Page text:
Doug Cutting added a comment - I talked to Owen about this last week. My concerns are: 1. We should only instrument code once, for counters and for monitoring metrics. 2. Users should be able to easily add new counters & metrics to their code that are visible in the JobTracker web ui and/or a separate metrics monitoring system. 3. Counters should be accessible programatically through JobClient. One way to implement this would be to implement counters through the metrics API, as I've promoted above. Another approach would be to add a new counter-only API (a subset of metrics features) that routes values to the jobtracker, and can also be configured to talk to the metrics system. Then user code can decide whether to use the metrics API directly (for non-counter metrics) or use the counter-only API, and get the benefit of the JobTracker-based aggregation, built into the MapReduce runtime. I don't have a strong preference about which implementation strategy is pursued.
          Hide
          David Bowen added a comment -

          This requirement is not an exact match with the Metrics API. A MetricsRecord has a number of capabilities that aren't relevant here:

          • gauges as well as counters
          • adding any number of tags to the data to support various ways of aggregating it
          • atomic update of multiple metrics
          • removing metrics

          So I don't think it makes sense to expose any aspect of the Metrics API here. We can simply add one method to Reporter:

          void incrCounter(String name, long amount);

          Behind the scenes, we can automatically send this data to the Metrics API with appropriate tags, as well as aggregating it into the TaskStatus and JobStatus objects so that it is accessible via JobClient.

          We would have some counters that are maintained by the framework. Currently, these would be:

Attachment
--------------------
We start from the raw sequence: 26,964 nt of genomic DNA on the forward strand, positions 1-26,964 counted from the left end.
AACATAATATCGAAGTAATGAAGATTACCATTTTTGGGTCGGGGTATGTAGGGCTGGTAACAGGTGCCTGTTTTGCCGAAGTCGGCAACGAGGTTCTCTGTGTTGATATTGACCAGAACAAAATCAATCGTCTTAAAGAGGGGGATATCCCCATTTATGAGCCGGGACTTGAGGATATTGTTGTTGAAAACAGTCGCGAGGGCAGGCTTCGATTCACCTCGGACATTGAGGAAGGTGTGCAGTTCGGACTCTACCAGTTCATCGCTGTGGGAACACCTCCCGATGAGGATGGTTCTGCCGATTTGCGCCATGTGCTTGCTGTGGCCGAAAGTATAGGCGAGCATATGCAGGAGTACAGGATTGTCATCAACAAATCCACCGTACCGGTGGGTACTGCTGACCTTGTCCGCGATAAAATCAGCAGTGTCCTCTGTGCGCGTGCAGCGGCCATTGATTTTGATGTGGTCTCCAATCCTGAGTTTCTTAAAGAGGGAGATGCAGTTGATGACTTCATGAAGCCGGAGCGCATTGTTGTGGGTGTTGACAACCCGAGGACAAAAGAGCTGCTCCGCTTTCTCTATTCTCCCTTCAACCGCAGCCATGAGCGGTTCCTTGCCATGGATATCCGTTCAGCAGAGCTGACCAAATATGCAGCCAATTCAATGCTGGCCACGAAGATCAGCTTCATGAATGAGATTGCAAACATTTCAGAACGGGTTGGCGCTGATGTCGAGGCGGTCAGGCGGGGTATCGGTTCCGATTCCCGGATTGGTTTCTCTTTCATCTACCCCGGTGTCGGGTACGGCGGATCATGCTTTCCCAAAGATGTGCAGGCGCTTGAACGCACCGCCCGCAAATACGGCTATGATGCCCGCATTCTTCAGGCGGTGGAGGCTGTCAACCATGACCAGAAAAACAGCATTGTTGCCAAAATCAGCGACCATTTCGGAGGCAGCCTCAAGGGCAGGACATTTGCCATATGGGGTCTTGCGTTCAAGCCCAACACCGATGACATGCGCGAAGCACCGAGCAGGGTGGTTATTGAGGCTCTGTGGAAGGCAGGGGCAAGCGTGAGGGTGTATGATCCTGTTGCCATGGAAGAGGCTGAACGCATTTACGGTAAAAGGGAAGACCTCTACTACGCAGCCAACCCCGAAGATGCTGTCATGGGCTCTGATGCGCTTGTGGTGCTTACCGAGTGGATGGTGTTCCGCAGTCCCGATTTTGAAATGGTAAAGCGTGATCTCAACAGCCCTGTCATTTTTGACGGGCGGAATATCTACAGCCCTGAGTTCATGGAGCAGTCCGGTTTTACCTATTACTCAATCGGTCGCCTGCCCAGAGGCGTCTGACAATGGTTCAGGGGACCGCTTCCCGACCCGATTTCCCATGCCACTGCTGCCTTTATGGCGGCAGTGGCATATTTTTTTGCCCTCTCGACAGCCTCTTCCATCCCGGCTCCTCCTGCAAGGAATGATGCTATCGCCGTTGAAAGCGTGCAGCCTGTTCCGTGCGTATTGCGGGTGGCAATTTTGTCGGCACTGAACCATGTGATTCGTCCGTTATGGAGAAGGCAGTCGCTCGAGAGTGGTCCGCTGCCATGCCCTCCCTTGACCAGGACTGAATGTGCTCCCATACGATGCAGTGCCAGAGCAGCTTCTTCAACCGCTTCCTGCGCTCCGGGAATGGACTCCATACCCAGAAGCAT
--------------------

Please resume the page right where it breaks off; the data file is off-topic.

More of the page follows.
shuffle_input_bytes
          map_input_records
          map_input_bytes
          map_output_records
          map_output_bytes
          reduce_input_records
          reduce_output_records

          Do we need some sort of counter naming convention to prevent future conflicts between framework-maintained counters and user-defined counters?

          Show
          David Bowen added a comment - This requirement is not an exact match with the Metrics API. A MetricsRecord has a number of capabilities that aren't relevant here: gauges as well as counters adding any number of tags to the data to support various ways of aggregating it atomic update of multiple metrics removing metrics So I don't think it makes sense to expose any aspect of the Metrics API here. We can simply add one method to Reporter: void incrCounter(String name, long amount); Behind the scenes, we can automatically send this data to the Metrics API with appropriate tags, as well as aggregating it into the TaskStatus and JobStatus objects so that it is accessible via JobClient. We would have some counters that are maintained by the framework. Currently, these would be: shuffle_input_bytes map_input_records map_input_bytes map_output_records map_output_bytes reduce_input_records reduce_output_records Do we need some sort of counter naming convention to prevent future conflicts between framework-maintained counters and user-defined counters?